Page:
Obamacare’s silent job killer – the Medical Device Tax
Column: Obamacare’s silent job killer (USAToday)
The Affordable Care Act’s medical device tax harms the economy and patients.
Obamacare has been the dog that didn’t bark in this campaign. Given some of the damaging ideas in the law, that’s a surprise. Among the worst is medical device tax, which kicks in next year. The reticence to fight about the tax is odd: It already is destroying job opportunities, and it soon will start blocking medical developments that could improve or even save many lives.
The president’s health law imposes a 2.3% tax on all medical device sales. This doesn’t sound like much, but that’s misleading. The tax is not on profits, but on gross (total) receipts. For smaller device manufacturers with narrow profit margins, the tax could actually exceedtheir profits, pushing them into the red. Such is the case with companies known as ConMed (with possible job losses in swing states Colorado and Florida), Symmetry Medical (job centers in swing states Michigan and New Hampshire), and ultrasound pioneer Sinosite.
Some medical-device makers, such as Stryker (headquarters: Kalamazoo, Michigan) and Zimmer Holdings (job locations in Nevada, Minnesota, Ohio, and Pennsylvania), already have announced layoffs (1,000 and 450, respectively) as a result of the tax.
In all, some 43,000 jobs could be lost due to the tax, according to a widely-cited, but industry-funded study. Another report, out just two weeks ago, showed venture capital fleeing the medical device industry, presumably in response to the new ObamaCare tax. Such investment is down for the third straight quarter, to levels as low as in 2004.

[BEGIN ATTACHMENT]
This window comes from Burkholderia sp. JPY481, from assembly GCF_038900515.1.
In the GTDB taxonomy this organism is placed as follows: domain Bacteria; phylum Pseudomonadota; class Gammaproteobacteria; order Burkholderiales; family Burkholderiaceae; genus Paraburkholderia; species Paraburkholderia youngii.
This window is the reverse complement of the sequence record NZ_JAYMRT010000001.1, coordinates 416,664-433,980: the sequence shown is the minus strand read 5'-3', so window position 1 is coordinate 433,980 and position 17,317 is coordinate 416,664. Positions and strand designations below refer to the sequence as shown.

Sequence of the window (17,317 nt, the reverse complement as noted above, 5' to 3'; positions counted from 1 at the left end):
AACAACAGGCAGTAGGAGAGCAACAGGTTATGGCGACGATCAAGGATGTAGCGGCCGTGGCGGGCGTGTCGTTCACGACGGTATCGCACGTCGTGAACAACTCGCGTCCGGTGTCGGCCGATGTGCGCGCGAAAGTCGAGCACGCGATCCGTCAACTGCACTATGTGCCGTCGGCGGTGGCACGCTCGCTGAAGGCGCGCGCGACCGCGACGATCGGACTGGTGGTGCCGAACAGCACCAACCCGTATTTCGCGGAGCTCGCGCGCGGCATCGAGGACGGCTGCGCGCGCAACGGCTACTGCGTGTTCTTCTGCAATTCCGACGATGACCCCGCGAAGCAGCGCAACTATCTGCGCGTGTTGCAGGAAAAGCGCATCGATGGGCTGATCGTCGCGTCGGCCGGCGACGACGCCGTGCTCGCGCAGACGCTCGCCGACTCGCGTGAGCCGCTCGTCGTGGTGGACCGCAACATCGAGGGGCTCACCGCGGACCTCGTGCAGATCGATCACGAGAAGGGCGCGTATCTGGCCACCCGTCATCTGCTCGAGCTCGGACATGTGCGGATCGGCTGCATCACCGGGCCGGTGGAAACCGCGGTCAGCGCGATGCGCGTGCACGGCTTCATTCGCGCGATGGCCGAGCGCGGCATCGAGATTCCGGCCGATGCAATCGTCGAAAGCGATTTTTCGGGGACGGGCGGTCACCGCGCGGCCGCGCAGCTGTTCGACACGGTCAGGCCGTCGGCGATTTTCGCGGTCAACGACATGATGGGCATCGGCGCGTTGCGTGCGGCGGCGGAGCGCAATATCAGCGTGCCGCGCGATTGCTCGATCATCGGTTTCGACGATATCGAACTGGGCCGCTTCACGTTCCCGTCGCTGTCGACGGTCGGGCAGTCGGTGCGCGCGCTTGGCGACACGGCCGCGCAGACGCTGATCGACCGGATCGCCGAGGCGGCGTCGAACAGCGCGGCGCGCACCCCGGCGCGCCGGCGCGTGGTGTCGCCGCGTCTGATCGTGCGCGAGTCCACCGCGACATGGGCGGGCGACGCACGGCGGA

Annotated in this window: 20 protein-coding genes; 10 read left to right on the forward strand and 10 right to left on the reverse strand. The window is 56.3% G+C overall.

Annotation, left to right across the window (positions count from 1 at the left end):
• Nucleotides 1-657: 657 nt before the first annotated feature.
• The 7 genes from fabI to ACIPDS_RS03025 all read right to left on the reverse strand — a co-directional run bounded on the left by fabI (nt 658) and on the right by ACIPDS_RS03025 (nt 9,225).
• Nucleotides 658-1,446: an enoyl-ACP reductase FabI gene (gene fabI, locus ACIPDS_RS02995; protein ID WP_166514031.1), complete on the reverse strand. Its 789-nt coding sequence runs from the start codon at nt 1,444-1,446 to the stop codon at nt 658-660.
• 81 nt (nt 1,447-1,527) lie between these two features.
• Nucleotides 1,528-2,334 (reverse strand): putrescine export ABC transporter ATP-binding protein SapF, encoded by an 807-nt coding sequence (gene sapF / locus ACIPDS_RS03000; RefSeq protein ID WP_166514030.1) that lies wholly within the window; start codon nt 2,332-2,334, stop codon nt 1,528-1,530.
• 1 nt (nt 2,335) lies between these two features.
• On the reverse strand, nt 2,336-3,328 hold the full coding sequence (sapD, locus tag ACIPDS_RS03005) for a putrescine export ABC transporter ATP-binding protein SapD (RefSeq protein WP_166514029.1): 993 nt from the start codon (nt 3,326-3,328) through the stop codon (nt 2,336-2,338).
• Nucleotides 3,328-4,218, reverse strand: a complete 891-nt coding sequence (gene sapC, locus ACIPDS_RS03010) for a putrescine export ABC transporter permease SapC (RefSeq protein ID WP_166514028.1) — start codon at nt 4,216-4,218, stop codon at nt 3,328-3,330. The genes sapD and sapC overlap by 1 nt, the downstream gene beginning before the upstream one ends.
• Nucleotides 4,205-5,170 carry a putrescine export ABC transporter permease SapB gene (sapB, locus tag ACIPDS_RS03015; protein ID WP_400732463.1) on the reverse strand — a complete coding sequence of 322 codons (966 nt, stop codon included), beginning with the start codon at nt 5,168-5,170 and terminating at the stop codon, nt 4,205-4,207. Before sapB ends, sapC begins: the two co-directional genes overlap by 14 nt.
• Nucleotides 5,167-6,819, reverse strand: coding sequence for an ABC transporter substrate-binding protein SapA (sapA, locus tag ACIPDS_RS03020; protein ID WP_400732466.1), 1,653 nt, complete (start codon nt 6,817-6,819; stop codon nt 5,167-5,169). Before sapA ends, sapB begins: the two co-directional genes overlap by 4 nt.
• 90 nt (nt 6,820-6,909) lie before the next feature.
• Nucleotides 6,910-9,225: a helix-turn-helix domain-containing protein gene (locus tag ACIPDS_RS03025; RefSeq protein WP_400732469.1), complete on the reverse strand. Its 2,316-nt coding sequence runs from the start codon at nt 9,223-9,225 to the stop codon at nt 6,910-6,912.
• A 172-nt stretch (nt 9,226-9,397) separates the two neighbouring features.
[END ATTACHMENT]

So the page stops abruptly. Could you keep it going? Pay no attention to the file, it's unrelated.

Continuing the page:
I spoke with Steve Ferguson, CEO of the Cook Group, founded in the back room of a family house in 1963 with a $1,500 loan, and now the world’s largest privately-owned medical-device company with 8,000 U.S. employees. It makes some 16,000 different devices, most of them small items such as catheters, stents, wire guides and other products that help patients avoid major surgery. Such advances represent phenomenal progress for the quality of patients’ lives.
Ferguson said the 2.3% tax on gross revenues equals, for Cook, about 15% of earnings. Added to a base corporate income tax rate of 35% and state taxes of 6%, the total tax rate exceeds 50%. Pitted against places like Ireland, with a total business tax of 12.5%,an American medical-device company faces acute competitive disadvantages.
“We were looking to build five new plants to employ about 300 people each,” Ferguson said. “Now we’ve had to put them on hold, to see what will happen with this tax.”
Consider the sorts of devices Cook makes: Urology advances to remove stones without invasive and painful surgery. Stents to improve circulation in the lower leg, to help ward off many of the 10,000 amputations each year nationwide. And a device to clear aneurysms in leg arteries: “If such an aneurysm bursts, there’s just a 3% chance of survival,” Ferguson said. “The old method of trying to treat it involved major surgery splitting the chest open and using what might as well be a radiator hose to work down to the leg. With our device, they can handle it with two little incisions in the leg.”
Some devices serve large markets of patients; they won’t be affected by the tax. But some products serve smaller, niche markets. The tax would make it cost-prohibitive to serve those patients.
“It’s a choice you are going to have to make with each device that comes up,” Ferguson said. “Will it justify itself? With the tax, it becomes harder.”
The medical device tax, therefore, could be quite literally deadly, both for jobs and for people. It, and ObamaCare, ought to be repealed.
Quin Hillyer is a Senior Fellow for the Center for Individual Freedom and a Senior Editor of The American Spectator.